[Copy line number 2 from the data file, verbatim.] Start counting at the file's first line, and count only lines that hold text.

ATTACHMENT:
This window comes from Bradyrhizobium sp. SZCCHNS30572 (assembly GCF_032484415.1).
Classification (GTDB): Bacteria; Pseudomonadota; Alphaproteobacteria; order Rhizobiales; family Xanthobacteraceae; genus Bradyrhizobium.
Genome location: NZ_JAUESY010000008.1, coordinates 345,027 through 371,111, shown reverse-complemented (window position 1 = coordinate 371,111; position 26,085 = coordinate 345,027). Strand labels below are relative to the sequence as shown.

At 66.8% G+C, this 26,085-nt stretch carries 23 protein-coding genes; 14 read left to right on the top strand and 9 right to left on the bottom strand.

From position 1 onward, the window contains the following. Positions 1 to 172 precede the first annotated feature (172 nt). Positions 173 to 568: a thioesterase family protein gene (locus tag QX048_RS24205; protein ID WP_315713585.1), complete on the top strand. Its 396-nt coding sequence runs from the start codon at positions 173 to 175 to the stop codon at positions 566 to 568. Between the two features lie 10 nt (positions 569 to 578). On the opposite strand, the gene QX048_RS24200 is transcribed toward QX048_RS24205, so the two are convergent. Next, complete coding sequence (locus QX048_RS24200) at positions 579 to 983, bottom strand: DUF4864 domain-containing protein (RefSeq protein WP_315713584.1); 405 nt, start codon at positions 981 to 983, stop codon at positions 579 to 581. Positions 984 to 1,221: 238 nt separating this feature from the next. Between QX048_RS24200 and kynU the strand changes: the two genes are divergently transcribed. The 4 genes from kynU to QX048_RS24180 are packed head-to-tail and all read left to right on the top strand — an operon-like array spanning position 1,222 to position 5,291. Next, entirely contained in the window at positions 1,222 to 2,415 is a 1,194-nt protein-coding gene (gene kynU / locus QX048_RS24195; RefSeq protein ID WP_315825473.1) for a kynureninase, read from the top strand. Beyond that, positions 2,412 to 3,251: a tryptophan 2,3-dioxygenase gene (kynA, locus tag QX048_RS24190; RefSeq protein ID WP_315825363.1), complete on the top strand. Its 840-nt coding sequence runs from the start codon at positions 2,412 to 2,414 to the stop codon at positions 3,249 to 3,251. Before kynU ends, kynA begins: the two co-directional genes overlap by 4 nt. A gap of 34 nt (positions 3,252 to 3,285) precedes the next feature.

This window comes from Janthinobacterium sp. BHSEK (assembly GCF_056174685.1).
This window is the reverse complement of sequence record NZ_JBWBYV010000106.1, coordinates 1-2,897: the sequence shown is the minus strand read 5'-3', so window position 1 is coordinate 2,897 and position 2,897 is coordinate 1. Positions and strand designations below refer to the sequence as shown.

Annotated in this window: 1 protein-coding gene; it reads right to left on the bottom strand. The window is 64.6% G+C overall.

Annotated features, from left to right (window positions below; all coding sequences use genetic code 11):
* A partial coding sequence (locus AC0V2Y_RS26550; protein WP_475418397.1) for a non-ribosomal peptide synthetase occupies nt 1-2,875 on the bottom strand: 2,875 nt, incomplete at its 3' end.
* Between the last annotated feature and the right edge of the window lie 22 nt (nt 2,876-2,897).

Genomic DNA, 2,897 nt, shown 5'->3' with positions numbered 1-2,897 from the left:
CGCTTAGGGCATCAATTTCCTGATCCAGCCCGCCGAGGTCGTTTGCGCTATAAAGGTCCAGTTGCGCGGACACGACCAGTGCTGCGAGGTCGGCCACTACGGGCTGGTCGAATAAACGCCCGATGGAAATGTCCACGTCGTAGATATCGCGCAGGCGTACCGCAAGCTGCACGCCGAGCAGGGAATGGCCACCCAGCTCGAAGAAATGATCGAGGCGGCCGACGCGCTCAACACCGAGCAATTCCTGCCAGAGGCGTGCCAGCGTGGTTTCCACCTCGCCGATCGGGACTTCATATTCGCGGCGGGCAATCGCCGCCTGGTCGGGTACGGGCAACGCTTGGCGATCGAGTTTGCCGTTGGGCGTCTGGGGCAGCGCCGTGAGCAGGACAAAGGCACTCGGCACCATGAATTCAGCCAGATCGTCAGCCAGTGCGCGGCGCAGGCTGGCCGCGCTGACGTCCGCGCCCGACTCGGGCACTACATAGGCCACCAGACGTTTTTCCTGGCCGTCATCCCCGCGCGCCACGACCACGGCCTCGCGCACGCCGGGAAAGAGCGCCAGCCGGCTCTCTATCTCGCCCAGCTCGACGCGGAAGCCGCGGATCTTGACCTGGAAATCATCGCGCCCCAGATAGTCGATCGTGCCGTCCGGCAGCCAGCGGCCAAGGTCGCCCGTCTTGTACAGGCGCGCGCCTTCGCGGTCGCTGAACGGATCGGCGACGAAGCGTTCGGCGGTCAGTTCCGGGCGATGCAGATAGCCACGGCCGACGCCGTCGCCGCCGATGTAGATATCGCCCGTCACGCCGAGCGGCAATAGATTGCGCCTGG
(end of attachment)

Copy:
Classification (GTDB): Bacteria; Pseudomonadota; Alphaproteobacteria; order Rhizobiales; family Xanthobacteraceae; genus Bradyrhizobium.